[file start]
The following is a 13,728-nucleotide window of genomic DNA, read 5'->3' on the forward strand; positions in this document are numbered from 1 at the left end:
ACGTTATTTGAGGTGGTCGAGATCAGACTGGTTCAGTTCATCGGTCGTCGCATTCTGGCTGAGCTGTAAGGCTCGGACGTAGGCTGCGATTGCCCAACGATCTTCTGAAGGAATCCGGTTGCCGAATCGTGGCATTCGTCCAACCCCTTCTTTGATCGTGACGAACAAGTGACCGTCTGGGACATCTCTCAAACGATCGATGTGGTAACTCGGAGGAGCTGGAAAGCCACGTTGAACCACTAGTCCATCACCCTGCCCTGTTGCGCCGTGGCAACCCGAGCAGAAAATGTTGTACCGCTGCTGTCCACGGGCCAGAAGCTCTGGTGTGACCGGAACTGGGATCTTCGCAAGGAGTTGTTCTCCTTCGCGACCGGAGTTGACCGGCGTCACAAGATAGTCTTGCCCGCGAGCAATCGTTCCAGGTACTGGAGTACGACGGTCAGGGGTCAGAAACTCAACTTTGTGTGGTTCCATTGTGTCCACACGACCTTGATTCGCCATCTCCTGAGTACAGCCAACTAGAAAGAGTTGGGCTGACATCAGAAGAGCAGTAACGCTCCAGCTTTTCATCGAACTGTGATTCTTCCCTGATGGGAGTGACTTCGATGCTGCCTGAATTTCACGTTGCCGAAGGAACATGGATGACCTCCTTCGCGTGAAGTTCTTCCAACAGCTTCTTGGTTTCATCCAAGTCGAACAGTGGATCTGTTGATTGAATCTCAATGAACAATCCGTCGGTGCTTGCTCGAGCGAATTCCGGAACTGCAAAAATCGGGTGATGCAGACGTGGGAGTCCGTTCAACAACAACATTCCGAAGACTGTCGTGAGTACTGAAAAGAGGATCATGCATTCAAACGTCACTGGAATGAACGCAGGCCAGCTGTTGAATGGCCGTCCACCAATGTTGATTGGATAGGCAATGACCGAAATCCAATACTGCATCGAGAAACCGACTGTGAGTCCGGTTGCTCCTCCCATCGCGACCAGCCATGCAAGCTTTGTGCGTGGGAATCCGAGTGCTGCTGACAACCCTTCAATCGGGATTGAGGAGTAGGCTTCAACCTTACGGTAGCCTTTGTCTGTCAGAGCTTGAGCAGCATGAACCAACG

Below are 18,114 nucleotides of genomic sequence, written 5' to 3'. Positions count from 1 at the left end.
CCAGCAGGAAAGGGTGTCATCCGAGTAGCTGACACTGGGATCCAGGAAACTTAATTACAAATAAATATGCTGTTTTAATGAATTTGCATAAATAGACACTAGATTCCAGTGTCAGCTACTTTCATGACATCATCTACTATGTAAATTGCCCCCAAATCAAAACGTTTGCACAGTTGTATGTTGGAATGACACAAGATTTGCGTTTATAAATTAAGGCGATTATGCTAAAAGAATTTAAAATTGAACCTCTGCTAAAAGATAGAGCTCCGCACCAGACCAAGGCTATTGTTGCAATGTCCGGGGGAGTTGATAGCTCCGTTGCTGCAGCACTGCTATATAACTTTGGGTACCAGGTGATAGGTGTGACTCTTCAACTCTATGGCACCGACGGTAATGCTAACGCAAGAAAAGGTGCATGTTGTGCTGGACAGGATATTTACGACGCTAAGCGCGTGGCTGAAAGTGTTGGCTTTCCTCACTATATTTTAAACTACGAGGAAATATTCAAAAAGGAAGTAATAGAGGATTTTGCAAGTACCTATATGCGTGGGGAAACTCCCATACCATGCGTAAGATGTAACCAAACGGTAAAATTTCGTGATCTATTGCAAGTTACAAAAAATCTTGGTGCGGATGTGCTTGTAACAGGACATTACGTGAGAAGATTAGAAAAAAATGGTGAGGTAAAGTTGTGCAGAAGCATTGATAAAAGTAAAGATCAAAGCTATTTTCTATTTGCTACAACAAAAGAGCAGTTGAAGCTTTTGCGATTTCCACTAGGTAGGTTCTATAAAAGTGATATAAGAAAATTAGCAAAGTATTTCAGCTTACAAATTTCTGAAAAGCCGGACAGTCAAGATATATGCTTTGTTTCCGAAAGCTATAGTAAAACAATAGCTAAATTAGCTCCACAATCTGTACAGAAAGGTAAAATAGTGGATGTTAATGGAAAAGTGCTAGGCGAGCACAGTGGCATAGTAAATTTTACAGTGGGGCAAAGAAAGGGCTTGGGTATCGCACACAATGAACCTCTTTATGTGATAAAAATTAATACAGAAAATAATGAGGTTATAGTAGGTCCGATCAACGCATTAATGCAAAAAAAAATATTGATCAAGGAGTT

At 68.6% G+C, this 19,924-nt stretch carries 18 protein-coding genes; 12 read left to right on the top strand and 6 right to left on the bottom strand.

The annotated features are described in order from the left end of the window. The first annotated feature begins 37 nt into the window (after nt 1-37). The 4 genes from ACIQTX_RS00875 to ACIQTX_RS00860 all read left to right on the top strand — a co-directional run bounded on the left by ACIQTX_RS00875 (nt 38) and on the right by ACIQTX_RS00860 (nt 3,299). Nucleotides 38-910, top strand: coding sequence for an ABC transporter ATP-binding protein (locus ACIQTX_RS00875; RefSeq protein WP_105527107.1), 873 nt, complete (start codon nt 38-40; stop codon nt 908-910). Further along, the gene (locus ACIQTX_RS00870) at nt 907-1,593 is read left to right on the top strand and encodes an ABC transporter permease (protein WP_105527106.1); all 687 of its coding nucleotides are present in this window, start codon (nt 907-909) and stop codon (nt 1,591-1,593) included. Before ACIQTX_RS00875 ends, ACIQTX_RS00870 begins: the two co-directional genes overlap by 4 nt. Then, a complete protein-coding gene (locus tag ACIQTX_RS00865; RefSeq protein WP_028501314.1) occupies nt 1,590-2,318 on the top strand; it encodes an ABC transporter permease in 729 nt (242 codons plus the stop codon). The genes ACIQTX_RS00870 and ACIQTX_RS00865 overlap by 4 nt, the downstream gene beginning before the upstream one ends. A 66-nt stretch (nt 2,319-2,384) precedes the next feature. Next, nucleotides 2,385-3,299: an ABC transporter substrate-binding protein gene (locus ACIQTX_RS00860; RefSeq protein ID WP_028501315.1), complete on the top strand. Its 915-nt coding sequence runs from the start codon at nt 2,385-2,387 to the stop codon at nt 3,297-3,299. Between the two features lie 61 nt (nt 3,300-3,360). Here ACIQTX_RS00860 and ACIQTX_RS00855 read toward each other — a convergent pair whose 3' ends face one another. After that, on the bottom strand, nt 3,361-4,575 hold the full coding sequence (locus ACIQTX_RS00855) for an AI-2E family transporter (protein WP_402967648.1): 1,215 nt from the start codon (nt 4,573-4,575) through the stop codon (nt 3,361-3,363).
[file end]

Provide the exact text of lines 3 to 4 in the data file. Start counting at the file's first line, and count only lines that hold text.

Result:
Below are 18,114 nucleotides of genomic sequence, written 5' to 3'. Positions count from 1 at the left end.
CCAGCAGGAAAGGGTGTCATCCGAGTAGCTGACACTGGGATCCAGGAAACTTAATTACAAATAAATATGCTGTTTTAATGAATTTGCATAAATAGACACTAGATTCCAGTGTCAGCTACTTTCATGACATCATCTACTATGTAAATTGCCCCCAAATCAAAACGTTTGCACAGTTGTATGTTGGAATGACACAAGATTTGCGTTTATAAATTAAGGCGATTATGCTAAAAGAATTTAAAATTGAACCTCTGCTAAAAGATAGAGCTCCGCACCAGACCAAGGCTATTGTTGCAATGTCCGGGGGAGTTGATAGCTCCGTTGCTGCAGCACTGCTATATAACTTTGGGTACCAGGTGATAGGTGTGACTCTTCAACTCTATGGCACCGACGGTAATGCTAACGCAAGAAAAGGTGCATGTTGTGCTGGACAGGATATTTACGACGCTAAGCGCGTGGCTGAAAGTGTTGGCTTTCCTCACTATATTTTAAACTACGAGGAAATATTCAAAAAGGAAGTAATAGAGGATTTTGCAAGTACCTATATGCGTGGGGAAACTCCCATACCATGCGTAAGATGTAACCAAACGGTAAAATTTCGTGATCTATTGCAAGTTACAAAAAATCTTGGTGCGGATGTGCTTGTAACAGGACATTACGTGAGAAGATTAGAAAAAAATGGTGAGGTAAAGTTGTGCAGAAGCATTGATAAAAGTAAAGATCAAAGCTATTTTCTATTTGCTACAACAAAAGAGCAGTTGAAGCTTTTGCGATTTCCACTAGGTAGGTTCTATAAAAGTGATATAAGAAAATTAGCAAAGTATTTCAGCTTACAAATTTCTGAAAAGCCGGACAGTCAAGATATATGCTTTGTTTCCGAAAGCTATAGTAAAACAATAGCTAAATTAGCTCCACAATCTGTACAGAAAGGTAAAATAGTGGATGTTAATGGAAAAGTGCTAGGCGAGCACAGTGGCATAGTAAATTTTACAGTGGGGCAAAGAAAGGGCTTGGGTATCGCACACAATGAACCTCTTTATGTGATAAAAATTAATACAGAAAATAATGAGGTTATAGTAGGTCCGATCAACGCATTAATGCAAAAAAAAATATTGATCAAGGAGTT